Goddamn global warming!
My snark/humor detector is not warmed up yet this morning, so…
You do know that this is a thing that rivers do when they flow across relatively level ground?
Not saying that anthropogenic climate change wouldn’t influence it somehow, but rivers have been doing exactly this for literally as long as rivers have existed on this planet.
While I am uncertain as to the degree to which global warming may accelerate processes like this, rivers drift all the time. Taming these forces has been a struggle throughout human history (c.f. Yu the Great, circa 2200 BC).
It was supposed to be a joke, but thank you both for being kind about it.
Nothing new: I saw a film on this in college (30 years ago) about the Mississippi. The only reason the Mississippi stays the same is a lot of money spent by the Army Corps of Engineers every year to force it into its current location.
John McPhee’s The Control of Nature has a wonderful and fascinating section on this subject.
Very interesting book!
McPhee is a rockstar.
Since 1994 I’ve spent time on the Yarapa River. In low water times we hiked through a mile or so of jungle and emerged on the bank of the Ucayali. In high water season we boated over the same trail which was about 20 feet under water. The wild beauty of that place is incredible complete with pink river dolphins. My two youngest sons lived along the Yarapa river in their early years of life. Houses built in this area are on stilts usually about 8 to 10 feet above ground and on the highest ground available. We worked out of a school house that we climbed up into in low water season or tied our dugouts to in the high water times.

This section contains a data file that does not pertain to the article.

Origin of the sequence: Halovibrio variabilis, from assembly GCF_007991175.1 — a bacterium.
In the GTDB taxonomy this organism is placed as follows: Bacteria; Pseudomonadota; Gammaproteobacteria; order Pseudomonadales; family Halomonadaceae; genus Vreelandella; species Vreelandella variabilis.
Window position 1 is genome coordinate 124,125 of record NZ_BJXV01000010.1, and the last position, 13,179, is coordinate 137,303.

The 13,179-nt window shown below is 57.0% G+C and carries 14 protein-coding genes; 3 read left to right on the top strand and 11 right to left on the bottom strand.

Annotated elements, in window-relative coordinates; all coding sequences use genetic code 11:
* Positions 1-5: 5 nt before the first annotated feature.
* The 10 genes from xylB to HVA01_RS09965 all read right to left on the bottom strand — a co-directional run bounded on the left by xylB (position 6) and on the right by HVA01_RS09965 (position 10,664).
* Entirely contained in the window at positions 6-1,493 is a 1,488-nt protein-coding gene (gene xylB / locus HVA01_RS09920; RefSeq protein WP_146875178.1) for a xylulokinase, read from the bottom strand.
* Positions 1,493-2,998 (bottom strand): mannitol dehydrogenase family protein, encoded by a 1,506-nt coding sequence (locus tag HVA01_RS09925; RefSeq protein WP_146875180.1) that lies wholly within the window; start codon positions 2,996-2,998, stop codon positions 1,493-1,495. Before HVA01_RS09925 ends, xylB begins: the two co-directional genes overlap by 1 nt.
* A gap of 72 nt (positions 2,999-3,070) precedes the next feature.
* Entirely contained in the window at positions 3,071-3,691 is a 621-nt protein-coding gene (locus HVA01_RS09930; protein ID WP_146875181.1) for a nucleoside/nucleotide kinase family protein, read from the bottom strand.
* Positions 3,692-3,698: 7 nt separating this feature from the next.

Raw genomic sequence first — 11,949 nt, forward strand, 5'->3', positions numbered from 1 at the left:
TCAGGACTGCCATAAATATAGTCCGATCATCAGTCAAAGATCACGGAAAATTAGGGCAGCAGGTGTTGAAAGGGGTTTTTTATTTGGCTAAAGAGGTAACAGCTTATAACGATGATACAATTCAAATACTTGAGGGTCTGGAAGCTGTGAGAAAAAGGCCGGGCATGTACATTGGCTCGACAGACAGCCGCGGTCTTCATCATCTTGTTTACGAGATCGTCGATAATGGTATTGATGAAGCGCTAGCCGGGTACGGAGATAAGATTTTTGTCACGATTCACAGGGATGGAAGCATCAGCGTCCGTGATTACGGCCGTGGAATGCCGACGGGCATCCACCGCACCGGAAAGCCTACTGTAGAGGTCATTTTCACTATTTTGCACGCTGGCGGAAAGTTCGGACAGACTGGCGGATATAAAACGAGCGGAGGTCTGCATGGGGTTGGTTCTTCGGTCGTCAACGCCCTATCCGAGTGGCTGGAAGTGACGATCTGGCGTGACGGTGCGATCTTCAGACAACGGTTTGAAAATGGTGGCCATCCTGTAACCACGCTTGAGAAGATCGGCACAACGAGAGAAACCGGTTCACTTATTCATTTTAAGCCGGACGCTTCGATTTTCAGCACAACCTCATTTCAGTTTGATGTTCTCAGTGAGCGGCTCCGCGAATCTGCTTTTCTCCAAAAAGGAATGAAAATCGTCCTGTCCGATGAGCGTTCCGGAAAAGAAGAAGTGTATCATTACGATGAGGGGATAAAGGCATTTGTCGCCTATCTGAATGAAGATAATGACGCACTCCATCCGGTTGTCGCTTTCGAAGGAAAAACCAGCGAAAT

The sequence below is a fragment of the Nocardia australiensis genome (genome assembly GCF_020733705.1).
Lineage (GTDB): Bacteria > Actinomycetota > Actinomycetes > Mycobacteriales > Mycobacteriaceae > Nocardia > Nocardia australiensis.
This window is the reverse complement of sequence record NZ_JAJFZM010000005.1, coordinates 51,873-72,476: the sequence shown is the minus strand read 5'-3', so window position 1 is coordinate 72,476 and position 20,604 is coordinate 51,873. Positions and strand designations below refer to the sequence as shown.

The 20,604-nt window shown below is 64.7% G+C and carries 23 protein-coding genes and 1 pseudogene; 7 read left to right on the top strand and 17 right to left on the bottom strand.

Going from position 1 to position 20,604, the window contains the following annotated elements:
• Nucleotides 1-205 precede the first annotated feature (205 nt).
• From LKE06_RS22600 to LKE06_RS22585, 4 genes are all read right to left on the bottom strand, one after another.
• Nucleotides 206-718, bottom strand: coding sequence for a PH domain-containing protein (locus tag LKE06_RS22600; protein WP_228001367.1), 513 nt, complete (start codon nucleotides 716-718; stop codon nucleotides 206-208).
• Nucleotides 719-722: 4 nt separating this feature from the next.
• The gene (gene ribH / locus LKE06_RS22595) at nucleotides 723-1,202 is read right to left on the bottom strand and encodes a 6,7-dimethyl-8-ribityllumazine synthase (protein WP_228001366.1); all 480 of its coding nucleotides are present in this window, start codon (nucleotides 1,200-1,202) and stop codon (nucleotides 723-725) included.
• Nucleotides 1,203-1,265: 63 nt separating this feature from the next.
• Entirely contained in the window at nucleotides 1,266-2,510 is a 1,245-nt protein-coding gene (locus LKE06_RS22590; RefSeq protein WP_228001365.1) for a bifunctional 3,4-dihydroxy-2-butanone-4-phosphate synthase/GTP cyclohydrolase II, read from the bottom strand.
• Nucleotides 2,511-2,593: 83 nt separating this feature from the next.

Oh man this kinda thing is real PITA if the river in question is supposed to be a border between to countries. The drift of Danube over last few decades created the whole kerfuffle that made Liberland possible. See: https://en.wikipedia.org/wiki/Liberland
From now on, all of this global climate stuff will be referred to simply as -
Until the beginning of the Anthropocene, that is.
We learned from the beavers, then took it to a whole 'nother level!
Wow, that’s only 30 years or so. Pretty amazing. I knew this happens but didn’t realize how quickly.
Harold Fisk did a series of images of the Mississippi that capture this without the animation. All done for the USGS, I think, so all free to download and print.
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